It was important to me that the villains NOT simply be a parody of the old ruling class or the military-industrial complex. The point is not that, in a dramatic reversal, the villains have risen up and taken the city. We’re not destroying an older order. We’re embracing a new one. That means facing new challenges. Complexity. Diversity. Excess. Interconnectedness.
So from which class come the villains of today? I can’t answer that without giving part of the story away. You’ll just have to wait.
In the first three episodes, you’ll be introduced, in order, to John Regent, Xana Jace, Ian Katsuhiro Tendo, and “Wink”. In the final three episodes, the four of them will discover why things are so much easier if you have Tony Stark’s fortune and Cap’s overdeveloped ethos.
Plus, there’ll be zombie-cyborgs, at least one giant monster, a blackout with quite a bit of collateral damage, and a (hopefully) shocking twist. You’ll learn about the minus faction and the mysterious Prophet. You’ll discover the Consortium of collaborators and learn the meaning of this symbol.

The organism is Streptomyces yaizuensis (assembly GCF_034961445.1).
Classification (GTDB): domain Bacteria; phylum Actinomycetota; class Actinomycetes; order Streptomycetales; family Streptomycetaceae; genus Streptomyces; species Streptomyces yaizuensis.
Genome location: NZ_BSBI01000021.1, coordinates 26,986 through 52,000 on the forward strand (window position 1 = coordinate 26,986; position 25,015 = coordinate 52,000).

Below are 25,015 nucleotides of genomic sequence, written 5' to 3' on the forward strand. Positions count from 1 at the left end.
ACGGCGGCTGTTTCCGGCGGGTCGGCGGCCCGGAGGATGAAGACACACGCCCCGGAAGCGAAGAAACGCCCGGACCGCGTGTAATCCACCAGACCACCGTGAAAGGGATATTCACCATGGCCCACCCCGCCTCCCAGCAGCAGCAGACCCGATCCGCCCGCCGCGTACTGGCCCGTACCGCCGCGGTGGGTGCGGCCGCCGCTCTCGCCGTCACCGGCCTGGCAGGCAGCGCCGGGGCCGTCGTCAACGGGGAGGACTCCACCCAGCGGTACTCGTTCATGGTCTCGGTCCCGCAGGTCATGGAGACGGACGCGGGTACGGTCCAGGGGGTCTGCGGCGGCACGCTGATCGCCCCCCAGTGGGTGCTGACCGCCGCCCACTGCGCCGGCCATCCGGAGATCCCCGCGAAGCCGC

(And at the end, you’ll see what the Consortium has frozen in the basement.)
But mostly you’ll get to know the characters. As the tagline says, it’s a story about extraordinary abilities and how not to use them. Not heroes as you’ve known them. Heroes redefined.
Episode One: Breakout goes on sale August 15th. Don’t worry. I’ll send out a reminder.